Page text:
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AIDSInfo-at-a-glance

Issue No. 2 | January 13, 2012
A Service of the U.S. Department of Health and Human ServicesView HTML version
News and Features 

Recent News About NIH-Sponsored Studies

The NIH recently announced news about the following two NIH-sponsored research studies:

  • January 10, 2012: Vitamin D May Improve Bone Health in Those Taking Anti-HIV Drug

    “Vitamin D may help prevent hormonal changes that can lead to bone loss among those being treated for HIV with the drug tenofovir, according to the results of a National Institutes of Health network study of adolescents with HIV.”

    For more information, read the NIH press release.
     
  • January 9, 2012: NIH Study Shows HIV-Exposed Children at High Risk of Language Delay

    “Children exposed to HIV before birth are at risk for language impairments, according to a study by researchers at the National Institutes of Health and other institutions.”

    For more information, read the NIH press release.

CDC Releases an Interactive Tool to Access Surveillance Data for HIV/AIDS and Other Diseases

The Centers for Disease Control and Prevention (CDC) National Center for HIV/AIDS, Viral Hepatitis, STD, and TB Prevention (NCHHSTP) recently released Atlas, an interactive tool that allows people to access the surveillance data collected by NCHHSTP and create detailed reports, maps, tables, charts, and graphs.

Currently, the Atlas includes NCHHSTP surveillance data for HIV, AIDS, chlamydia, gonorrhea, and primary and secondary syphilis. Tuberculosis (TB) and viral hepatitis surveillance data will be added to the Atlas over the coming year.

The Atlas will help community leaders, public health professionals, policymakers, and health care providers understand the geographic patterns and data trends of these diseases.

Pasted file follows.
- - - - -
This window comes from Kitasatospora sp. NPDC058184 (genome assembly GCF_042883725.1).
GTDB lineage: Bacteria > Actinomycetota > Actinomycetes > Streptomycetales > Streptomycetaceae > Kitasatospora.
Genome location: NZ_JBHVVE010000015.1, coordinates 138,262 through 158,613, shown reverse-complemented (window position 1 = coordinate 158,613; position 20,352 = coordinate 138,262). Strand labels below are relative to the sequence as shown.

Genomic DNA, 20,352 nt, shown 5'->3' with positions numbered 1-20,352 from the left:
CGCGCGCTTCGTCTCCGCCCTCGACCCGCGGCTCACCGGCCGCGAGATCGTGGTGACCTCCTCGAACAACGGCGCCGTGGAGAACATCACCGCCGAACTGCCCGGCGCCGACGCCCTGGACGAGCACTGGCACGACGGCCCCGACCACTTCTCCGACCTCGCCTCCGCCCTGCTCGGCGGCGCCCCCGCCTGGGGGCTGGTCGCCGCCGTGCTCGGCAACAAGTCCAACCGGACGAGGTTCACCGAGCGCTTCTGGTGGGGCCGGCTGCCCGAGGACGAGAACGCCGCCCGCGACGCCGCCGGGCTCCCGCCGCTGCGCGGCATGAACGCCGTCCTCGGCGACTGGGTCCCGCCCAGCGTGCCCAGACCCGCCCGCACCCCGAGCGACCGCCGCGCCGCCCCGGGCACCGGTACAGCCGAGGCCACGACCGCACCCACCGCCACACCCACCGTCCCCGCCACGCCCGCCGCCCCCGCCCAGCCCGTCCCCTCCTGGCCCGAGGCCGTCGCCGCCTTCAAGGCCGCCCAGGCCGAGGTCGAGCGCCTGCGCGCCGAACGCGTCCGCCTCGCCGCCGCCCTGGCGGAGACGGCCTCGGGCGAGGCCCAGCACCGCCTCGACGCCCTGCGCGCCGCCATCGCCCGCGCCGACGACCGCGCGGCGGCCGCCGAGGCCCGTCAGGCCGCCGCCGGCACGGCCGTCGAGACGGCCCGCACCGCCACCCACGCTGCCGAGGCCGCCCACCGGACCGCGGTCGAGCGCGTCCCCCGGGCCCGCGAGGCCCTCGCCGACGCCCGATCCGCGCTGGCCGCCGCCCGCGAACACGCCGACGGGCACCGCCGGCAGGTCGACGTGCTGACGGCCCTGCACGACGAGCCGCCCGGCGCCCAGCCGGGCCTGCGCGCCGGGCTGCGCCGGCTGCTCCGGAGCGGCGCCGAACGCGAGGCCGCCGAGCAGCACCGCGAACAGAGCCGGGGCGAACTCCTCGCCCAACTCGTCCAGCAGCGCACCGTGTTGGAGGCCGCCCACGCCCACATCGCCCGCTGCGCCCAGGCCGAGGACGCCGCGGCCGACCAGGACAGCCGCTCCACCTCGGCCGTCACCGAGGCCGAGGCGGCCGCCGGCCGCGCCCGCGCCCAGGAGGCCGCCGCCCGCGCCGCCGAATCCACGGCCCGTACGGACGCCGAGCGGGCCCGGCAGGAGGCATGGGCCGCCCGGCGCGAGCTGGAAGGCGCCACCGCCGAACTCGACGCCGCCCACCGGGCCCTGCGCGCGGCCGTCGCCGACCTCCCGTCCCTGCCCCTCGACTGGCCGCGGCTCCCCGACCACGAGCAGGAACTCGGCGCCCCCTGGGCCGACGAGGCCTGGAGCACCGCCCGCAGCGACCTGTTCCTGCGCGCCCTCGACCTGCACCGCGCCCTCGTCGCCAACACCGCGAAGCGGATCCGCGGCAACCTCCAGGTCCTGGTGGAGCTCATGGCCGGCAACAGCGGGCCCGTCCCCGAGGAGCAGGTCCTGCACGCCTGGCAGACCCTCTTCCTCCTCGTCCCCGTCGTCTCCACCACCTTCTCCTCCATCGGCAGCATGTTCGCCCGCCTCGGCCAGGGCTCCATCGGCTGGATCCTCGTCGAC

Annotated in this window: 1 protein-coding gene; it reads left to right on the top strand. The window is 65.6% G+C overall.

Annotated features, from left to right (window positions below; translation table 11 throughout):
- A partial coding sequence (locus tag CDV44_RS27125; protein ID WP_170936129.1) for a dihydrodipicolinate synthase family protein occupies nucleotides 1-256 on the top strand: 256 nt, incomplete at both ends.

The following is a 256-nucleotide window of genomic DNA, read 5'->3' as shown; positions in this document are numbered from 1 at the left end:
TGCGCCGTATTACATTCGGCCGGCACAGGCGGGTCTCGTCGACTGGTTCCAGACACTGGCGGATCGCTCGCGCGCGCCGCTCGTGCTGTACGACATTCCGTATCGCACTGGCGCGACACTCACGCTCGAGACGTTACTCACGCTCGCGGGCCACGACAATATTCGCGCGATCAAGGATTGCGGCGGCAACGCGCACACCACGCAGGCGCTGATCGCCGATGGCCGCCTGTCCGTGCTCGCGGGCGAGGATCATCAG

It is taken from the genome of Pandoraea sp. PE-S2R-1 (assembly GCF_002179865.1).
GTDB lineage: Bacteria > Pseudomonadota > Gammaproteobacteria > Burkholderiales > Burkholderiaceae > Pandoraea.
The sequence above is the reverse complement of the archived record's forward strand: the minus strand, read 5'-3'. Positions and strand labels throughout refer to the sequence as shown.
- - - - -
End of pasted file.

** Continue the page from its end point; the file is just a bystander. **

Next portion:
CDC Awards $339 Million to Health Departments for High-Impact HIV Prevention

“The Centers for Disease Control and Prevention has begun awarding a total of almost $339 million to state and local health departments across the United States to fund HIV prevention activities this year. The awards are for the first year of a five-year funding cycle and represent a new direction for CDC HIV funding designed to achieve a higher level of impact with every federal HIV prevention dollar spent.

“The awards are a critical component of CDC's new high-impact approach to HIV prevention and better align resources to reflect the geographic burden of the HIV epidemic today. As part of this funding announcement, CDC is also providing the health departments with new, specific guidance for prioritizing the most effective prevention programs that will have the greatest impact on reducing new HIV infections. …

“The funds are allocated to individual health departments according to a formula that better matches resources to the geographic burden of HIV, as measured by the number of people reported living with HIV in each jurisdiction. This new funding approach ensures that many areas with heavier HIV burdens receive urgently needed funding increases.”

More information is available:

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